Missions will be performed from the ships participating in the project, using as little ship time as possible – possibly in parallel with other research activities. Also, suitability of small boats will be assessed to perform AUV missions. Two types of surveys are predicted – Area Wide Assessment (AWA) and a Detailed Survey and Investigation (DSI). At the beginning of the project, AWA missions will be commenced in previously (3.2) defined areas, starting with high priority and extending to medium priority if time permits. During AWA missions, AUV will be deployed with acoustic and magnetometric gear in a densely spaced grid to detect the objects resting on the sea bottom. Data will be received and post-processed by project geophysicists and provided to project data center to evaluate object classes, and probability of the object being sea- dumped chemical munitions. Most promising (class 1) objects will be included in DSI. DSI will use AWA data to visit class 1 objects by ROV and provide visual or high resolution acoustic data from different angles to prepare the list of chemical munitions objects to be used in WP4 Monitoring. Further reduction of false-positive targets, especially from buried objects, will be possible by the use of larger ROV, capable of careful uncovering of munitions covered by mud. Due to limited funds, such ROV will be used only in the Bornholm dumpsite, for a 10 day campaign, including transit and downtime in case of bad weather. Project team will investigate additional funding sources to enhance this type of survey also to other areas. Quality management of data will be provided by performing periodic tests and calibration of survey equipment – by means of external experts from NATO CMRE participating in project cruises and by calibrating equipment in controlled harbor conditions.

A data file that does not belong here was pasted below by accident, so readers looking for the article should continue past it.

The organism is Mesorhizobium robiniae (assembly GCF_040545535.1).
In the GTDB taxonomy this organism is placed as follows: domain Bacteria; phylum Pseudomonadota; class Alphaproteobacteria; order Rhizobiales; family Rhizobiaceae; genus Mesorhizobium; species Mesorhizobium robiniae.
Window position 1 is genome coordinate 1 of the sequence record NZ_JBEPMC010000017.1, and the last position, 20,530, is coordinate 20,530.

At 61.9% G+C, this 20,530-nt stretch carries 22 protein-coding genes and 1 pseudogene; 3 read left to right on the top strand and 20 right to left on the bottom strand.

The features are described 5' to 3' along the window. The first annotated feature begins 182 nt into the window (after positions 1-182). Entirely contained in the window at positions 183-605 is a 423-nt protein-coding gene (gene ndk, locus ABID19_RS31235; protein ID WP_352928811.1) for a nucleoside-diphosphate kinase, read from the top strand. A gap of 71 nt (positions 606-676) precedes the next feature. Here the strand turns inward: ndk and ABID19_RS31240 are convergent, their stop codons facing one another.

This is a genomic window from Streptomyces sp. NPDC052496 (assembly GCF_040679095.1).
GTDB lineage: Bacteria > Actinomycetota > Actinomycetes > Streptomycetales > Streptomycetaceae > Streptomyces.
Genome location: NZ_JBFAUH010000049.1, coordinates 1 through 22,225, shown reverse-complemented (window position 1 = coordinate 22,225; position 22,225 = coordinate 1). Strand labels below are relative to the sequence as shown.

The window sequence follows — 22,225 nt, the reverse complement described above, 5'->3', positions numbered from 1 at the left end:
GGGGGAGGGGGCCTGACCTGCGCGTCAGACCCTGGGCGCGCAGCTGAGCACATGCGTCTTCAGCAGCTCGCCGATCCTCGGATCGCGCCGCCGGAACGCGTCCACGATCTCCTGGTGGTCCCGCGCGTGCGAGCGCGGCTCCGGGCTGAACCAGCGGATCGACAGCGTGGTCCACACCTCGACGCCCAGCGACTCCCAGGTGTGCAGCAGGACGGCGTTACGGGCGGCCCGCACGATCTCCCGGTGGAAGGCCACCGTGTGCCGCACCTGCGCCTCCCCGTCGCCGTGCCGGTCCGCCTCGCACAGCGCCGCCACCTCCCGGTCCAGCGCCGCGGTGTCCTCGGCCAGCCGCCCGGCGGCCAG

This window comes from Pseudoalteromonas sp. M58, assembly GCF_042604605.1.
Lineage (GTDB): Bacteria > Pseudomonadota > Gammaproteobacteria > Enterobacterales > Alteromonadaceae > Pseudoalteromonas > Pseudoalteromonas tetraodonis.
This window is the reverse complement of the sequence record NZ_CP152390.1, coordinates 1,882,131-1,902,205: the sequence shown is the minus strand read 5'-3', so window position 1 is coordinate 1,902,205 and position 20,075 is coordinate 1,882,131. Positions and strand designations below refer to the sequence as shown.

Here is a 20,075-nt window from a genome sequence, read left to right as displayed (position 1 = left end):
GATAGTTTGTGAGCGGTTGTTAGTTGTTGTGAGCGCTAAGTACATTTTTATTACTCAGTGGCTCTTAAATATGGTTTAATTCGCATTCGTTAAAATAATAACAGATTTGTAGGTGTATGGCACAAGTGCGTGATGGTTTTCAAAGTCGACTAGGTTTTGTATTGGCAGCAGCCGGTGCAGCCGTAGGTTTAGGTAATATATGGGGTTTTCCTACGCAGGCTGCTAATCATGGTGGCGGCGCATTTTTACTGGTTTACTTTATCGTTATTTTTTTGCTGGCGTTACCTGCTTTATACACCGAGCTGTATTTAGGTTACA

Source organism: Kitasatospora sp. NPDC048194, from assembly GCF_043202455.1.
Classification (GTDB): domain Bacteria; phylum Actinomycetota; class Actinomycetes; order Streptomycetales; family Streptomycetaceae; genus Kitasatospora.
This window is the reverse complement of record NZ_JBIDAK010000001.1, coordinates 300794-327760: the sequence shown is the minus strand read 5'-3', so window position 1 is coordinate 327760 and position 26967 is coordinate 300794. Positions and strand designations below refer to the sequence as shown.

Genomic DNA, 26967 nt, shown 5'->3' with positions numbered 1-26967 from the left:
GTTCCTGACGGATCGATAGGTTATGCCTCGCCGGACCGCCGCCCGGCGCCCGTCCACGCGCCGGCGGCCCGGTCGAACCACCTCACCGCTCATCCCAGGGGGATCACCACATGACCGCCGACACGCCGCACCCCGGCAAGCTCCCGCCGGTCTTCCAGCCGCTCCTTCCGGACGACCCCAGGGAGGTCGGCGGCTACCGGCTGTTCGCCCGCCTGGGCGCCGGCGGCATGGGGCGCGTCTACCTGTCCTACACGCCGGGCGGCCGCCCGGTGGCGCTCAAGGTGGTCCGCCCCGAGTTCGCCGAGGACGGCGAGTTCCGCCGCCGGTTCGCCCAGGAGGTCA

Milestones for this period will include detailed maps of future monitoring areas and a list of probable CWA objects therein. An idea is to have a representative portion of the dumpsite thoroughly mapped, which will serve as a sound base for monitoring and risk assessment. This work package represents 20% of the project success.


Advances of modeling on model requirements (based on assessment in model requirments, Task 5.6, deliverable 5.6.1., WP5 – Environmental Risk Assesment)


Jaromir Jakacki, Institute of Oceanology PAS

Mariya Golenko, Institute of Oceanology RAS


            As the main tools in the modeling part of this project it is planned to use two models:

1)        Community Earth System Model (CESM) recently developed at National Centre for Atmospheric Research (NCAR) and University Corporation for Atmospheric Research (UCAR). The Baltic Sea version of this model was created and developed at the Institute of Oceanology. The model was implemented for the following configuration:

a)         advection is represented by central difference operator,

b)        biharmonic horizontal mixing,

c)         modified k-profile parameterization for vertical mixing. The modification has been done for vertical viscosity coefficient for turbulence profile similar to Mellor-Yamada which is mostly used for shelf seas like Baltic Sea,